“I’ve known Barry for 50 years,” Murray Rubin told CTV News Channel. “The last thing in the world he would do is kill his wife and commit suicide.”
The couple’s four grown children emphatically dismissed the murder–suicide talk and arranged for a private autopsy. They also hired two Toronto private detectives for their own investigation.
With no official word from police, the murder–suicide narrative dominated speculation for weeks. It was not until after the family’s private investigators said their probe showed the Shermans were victims of a double-homicide, likely carried out by multiple killers, that police finally began talking.
“We have sufficient evidence to describe this as a double-homicide investigation, and that both Honey and Barry Sherman were, in fact, targeted,” Toronto police homicide Detective Sgt. Susan Gomes said at a Jan. 26 news conference.
“Facts guide our focus,” Gomes said, explaining the initial police reluctance to disclose information. “Conjecture and speculation have no place.”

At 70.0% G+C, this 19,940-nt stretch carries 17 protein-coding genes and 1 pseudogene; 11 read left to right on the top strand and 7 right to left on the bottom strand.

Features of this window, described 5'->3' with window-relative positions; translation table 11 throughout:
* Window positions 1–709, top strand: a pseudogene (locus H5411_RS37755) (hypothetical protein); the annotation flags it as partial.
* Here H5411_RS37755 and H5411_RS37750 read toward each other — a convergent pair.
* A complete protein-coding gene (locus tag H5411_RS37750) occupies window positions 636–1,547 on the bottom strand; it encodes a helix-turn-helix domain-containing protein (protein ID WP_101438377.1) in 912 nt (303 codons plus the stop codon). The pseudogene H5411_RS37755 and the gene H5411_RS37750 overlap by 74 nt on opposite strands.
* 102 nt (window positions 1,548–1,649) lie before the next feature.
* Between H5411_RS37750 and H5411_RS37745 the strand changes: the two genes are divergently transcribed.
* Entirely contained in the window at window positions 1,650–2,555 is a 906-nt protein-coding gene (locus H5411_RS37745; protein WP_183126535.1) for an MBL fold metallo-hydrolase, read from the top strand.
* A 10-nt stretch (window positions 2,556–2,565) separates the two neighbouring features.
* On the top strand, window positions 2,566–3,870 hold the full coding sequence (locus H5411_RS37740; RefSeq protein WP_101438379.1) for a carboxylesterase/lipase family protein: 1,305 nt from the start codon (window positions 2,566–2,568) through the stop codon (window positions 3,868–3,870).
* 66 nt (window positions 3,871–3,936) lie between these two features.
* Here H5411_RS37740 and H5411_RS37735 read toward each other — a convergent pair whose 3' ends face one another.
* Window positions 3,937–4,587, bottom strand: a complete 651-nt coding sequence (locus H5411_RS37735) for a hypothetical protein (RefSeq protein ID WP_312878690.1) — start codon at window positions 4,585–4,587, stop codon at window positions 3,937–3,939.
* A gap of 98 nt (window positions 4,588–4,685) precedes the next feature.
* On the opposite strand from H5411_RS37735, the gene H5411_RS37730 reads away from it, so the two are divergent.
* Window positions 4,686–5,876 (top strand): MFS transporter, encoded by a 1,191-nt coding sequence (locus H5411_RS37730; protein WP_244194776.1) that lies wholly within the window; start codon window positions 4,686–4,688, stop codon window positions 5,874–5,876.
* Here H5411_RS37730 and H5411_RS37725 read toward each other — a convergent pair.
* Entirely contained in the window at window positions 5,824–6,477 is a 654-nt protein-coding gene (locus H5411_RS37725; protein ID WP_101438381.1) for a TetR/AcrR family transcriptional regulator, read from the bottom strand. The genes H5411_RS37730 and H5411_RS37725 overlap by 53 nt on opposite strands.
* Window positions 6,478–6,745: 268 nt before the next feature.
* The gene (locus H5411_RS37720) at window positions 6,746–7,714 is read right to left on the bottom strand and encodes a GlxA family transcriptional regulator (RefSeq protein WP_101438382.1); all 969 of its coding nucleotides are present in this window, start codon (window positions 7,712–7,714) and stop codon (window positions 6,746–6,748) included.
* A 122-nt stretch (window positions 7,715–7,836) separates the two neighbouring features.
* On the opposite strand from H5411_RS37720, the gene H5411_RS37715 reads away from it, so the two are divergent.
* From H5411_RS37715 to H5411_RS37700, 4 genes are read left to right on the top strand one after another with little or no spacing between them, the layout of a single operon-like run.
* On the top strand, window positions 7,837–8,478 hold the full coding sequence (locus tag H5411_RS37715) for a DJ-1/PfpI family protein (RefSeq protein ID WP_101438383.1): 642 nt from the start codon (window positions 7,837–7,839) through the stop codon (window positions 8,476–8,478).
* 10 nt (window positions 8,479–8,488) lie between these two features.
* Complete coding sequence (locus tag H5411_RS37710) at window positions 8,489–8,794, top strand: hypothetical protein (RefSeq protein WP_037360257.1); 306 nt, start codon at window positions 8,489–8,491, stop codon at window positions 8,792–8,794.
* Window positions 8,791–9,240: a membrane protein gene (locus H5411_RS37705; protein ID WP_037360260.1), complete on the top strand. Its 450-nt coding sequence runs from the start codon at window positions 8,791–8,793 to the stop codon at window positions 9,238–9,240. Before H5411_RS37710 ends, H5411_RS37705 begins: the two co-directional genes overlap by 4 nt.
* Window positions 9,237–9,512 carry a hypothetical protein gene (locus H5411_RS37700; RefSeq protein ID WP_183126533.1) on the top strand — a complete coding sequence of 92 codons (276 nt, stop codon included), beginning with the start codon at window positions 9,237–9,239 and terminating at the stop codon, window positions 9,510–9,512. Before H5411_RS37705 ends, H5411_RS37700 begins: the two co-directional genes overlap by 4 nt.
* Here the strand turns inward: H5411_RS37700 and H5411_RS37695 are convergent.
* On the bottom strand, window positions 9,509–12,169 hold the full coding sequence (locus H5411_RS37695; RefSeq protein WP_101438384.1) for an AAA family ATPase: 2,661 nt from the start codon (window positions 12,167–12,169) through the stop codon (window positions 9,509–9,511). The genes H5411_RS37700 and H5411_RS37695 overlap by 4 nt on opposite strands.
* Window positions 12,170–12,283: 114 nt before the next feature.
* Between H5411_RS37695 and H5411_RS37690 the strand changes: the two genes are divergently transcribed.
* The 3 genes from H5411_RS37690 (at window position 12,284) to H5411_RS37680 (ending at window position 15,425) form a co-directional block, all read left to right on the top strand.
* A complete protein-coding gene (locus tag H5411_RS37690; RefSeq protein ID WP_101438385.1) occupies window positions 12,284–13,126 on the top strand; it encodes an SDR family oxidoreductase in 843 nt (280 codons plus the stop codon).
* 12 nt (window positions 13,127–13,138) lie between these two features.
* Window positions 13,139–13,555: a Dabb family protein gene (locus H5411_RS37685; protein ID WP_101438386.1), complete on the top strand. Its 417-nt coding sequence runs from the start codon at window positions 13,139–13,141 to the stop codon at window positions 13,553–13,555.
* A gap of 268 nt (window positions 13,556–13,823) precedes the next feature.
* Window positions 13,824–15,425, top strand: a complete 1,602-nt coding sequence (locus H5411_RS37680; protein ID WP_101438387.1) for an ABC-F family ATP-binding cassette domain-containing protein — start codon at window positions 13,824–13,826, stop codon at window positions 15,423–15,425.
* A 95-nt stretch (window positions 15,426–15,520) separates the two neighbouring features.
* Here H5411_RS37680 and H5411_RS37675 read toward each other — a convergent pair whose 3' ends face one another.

Gomes declined to say whether anything was taken from the Shermans’ house, and wouldn’t confirm reports that marks had been found on the couple’s wrists. She said police observed no sign of forced entry into the house.
The sergeant added that the investigation had been especially challenging, “given the litigious nature of Barry Sherman’s business.”
The couple’s children said in a statement that the police findings were “consistent with the findings of the independent autopsy and investigation.”
Barry Sherman founded Toronto-based Apotex Inc. in 1974 and built it into the largest Canadian-owned pharmaceutical company, with more than 6,000 employees and some $2 billion in annual sales. He stepped away from day-to-day operations about five years ago.
Honey Sherman served on multiple boards, including those of the Mount Sinai’s Women’s Auxiliary, the Simon Wiesenthal Center, and the International American Joint Distribution Committee.
The Shermans were socially prominent and widely admired as generous philanthropists who regularly made multimillion-dollar donations to charitable causes. They had recently listed their home for sale for $6.9 million.
The rise to riches didn’t come without enemies — something Barry Sherman himself noted during a 2001 interview with author Jeffrey Robinson for the book Prescription Games.